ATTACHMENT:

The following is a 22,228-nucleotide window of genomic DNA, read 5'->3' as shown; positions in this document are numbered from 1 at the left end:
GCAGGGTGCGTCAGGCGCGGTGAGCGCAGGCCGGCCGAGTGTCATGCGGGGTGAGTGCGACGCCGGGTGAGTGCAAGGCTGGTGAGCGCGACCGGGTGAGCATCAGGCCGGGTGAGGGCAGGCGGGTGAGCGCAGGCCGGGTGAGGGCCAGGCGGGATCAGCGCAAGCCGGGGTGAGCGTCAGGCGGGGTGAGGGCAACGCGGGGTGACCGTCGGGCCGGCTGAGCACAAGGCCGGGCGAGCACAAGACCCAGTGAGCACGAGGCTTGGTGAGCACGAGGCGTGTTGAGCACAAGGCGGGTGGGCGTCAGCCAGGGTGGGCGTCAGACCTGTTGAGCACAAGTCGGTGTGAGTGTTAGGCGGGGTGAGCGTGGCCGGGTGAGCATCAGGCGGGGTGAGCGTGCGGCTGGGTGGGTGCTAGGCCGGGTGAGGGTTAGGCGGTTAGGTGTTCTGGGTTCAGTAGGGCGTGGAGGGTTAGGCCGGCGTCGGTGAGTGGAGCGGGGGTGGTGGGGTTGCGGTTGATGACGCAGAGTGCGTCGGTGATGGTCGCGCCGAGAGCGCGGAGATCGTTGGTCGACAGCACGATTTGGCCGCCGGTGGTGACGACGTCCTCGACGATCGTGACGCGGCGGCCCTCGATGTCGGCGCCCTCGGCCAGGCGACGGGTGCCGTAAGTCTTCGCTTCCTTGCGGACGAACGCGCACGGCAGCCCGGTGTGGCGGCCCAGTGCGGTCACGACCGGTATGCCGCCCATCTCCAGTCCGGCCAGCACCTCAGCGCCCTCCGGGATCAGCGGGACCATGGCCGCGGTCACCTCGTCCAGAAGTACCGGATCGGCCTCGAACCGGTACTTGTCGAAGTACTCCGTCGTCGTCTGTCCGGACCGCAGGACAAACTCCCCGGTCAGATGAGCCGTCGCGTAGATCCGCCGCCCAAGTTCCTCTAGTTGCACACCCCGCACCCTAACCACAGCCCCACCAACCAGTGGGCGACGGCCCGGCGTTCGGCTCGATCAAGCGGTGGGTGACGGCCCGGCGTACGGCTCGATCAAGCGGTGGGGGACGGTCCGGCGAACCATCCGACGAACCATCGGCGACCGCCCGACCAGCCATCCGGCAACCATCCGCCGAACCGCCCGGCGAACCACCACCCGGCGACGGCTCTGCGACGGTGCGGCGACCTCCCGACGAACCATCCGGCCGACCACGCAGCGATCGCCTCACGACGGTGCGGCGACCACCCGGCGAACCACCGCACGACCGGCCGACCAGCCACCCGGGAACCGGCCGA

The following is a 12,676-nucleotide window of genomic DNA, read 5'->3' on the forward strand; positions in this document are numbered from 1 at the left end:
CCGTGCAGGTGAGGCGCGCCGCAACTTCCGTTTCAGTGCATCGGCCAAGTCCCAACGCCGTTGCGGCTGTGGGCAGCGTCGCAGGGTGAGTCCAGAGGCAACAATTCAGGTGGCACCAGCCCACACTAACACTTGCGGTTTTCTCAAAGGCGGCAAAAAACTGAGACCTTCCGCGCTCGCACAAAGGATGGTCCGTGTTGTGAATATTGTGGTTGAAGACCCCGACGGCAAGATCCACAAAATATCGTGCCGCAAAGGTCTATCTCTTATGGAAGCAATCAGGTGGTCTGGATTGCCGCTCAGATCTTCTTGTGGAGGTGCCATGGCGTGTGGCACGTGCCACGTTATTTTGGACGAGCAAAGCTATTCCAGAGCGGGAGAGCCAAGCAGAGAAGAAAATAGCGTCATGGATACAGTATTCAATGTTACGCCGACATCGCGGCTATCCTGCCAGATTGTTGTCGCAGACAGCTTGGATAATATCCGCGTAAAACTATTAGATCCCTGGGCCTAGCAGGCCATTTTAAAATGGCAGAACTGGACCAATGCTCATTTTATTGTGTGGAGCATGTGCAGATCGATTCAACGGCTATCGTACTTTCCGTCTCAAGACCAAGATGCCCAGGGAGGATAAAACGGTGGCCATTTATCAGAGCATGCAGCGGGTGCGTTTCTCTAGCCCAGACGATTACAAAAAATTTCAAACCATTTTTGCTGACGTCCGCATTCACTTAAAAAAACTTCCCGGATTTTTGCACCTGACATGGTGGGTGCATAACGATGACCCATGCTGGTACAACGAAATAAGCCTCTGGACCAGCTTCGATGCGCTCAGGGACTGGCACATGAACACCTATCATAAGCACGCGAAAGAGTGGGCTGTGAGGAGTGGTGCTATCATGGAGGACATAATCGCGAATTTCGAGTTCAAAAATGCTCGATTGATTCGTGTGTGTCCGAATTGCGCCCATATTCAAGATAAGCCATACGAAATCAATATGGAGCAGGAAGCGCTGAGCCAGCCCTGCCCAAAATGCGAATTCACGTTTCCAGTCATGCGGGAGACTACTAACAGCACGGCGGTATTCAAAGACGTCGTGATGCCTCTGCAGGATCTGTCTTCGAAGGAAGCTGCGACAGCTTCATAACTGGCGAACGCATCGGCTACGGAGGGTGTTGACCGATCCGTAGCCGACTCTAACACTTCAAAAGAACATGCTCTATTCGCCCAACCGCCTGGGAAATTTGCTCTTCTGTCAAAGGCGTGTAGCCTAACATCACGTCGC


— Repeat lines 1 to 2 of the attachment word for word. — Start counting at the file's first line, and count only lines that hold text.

The following is a 22,228-nucleotide window of genomic DNA, read 5'->3' as shown; positions in this document are numbered from 1 at the left end:
GCAGGGTGCGTCAGGCGCGGTGAGCGCAGGCCGGCCGAGTGTCATGCGGGGTGAGTGCGACGCCGGGTGAGTGCAAGGCTGGTGAGCGCGACCGGGTGAGCATCAGGCCGGGTGAGGGCAGGCGGGTGAGCGCAGGCCGGGTGAGGGCCAGGCGGGATCAGCGCAAGCCGGGGTGAGCGTCAGGCGGGGTGAGGGCAACGCGGGGTGACCGTCGGGCCGGCTGAGCACAAGGCCGGGCGAGCACAAGACCCAGTGAGCACGAGGCTTGGTGAGCACGAGGCGTGTTGAGCACAAGGCGGGTGGGCGTCAGCCAGGGTGGGCGTCAGACCTGTTGAGCACAAGTCGGTGTGAGTGTTAGGCGGGGTGAGCGTGGCCGGGTGAGCATCAGGCGGGGTGAGCGTGCGGCTGGGTGGGTGCTAGGCCGGGTGAGGGTTAGGCGGTTAGGTGTTCTGGGTTCAGTAGGGCGTGGAGGGTTAGGCCGGCGTCGGTGAGTGGAGCGGGGGTGGTGGGGTTGCGGTTGATGACGCAGAGTGCGTCGGTGATGGTCGCGCCGAGAGCGCGGAGATCGTTGGTCGACAGCACGATTTGGCCGCCGGTGGTGACGACGTCCTCGACGATCGTGACGCGGCGGCCCTCGATGTCGGCGCCCTCGGCCAGGCGACGGGTGCCGTAAGTCTTCGCTTCCTTGCGGACGAACGCGCACGGCAGCCCGGTGTGGCGGCCCAGTGCGGTCACGACCGGTATGCCGCCCATCTCCAGTCCGGCCAGCACCTCAGCGCCCTCCGGGATCAGCGGGACCATGGCCGCGGTCACCTCGTCCAGAAGTACCGGATCGGCCTCGAACCGGTACTTGTCGAAGTACTCCGTCGTCGTCTGTCCGGACCGCAGGACAAACTCCCCGGTCAGATGAGCCGTCGCGTAGATCCGCCGCCCAAGTTCCTCTAGTTGCACACCCCGCACCCTAACCACAGCCCCACCAACCAGTGGGCGACGGCCCGGCGTTCGGCTCGATCAAGCGGTGGGTGACGGCCCGGCGTACGGCTCGATCAAGCGGTGGGGGACGGTCCGGCGAACCATCCGACGAACCATCGGCGACCGCCCGACCAGCCATCCGGCAACCATCCGCCGAACCGCCCGGCGAACCACCACCCGGCGACGGCTCTGCGACGGTGCGGCGACCTCCCGACGAACCATCCGGCCGACCACGCAGCGATCGCCTCACGACGGTGCGGCGACCACCCGGCGAACCACCGCACGACCGGCCGACCAGCCACCCGGGAACCGGCCGA